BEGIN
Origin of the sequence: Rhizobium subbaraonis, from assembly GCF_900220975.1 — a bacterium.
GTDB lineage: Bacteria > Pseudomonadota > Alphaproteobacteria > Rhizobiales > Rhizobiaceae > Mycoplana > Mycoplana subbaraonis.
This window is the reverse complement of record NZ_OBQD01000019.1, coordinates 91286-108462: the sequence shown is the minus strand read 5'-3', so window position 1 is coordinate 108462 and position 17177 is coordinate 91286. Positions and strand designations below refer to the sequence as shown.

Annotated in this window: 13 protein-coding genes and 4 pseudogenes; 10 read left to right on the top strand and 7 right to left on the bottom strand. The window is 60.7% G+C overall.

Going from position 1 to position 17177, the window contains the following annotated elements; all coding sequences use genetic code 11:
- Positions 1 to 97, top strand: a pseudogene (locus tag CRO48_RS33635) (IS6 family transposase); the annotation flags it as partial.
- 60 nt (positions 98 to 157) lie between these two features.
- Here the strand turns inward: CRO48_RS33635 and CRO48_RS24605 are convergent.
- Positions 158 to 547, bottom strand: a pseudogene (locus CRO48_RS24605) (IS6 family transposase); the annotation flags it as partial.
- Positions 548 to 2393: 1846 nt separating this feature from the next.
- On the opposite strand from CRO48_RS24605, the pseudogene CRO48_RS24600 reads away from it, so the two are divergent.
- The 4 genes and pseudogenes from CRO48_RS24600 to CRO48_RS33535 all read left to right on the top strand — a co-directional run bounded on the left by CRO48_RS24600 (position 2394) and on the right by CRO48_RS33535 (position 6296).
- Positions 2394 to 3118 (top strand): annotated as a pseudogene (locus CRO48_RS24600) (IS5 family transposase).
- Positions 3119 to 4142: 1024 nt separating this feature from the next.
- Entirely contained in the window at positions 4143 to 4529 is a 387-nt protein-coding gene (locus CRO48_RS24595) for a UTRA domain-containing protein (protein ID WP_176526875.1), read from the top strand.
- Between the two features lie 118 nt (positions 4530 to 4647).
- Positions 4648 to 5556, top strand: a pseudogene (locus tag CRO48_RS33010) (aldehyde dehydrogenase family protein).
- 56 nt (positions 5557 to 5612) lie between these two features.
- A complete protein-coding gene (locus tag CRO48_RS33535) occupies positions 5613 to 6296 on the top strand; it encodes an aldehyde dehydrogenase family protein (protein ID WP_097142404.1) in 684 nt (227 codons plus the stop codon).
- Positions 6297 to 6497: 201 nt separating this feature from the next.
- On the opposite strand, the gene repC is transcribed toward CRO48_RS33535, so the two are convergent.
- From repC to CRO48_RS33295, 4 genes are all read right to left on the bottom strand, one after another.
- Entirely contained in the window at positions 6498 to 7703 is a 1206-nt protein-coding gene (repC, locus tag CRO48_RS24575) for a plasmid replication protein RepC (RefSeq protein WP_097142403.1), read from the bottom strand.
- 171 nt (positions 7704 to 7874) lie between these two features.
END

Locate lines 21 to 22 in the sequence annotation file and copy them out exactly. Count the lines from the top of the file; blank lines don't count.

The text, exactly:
- On the opposite strand, the gene repC is transcribed toward CRO48_RS33535, so the two are convergent.
- From repC to CRO48_RS33295, 4 genes are all read right to left on the bottom strand, one after another.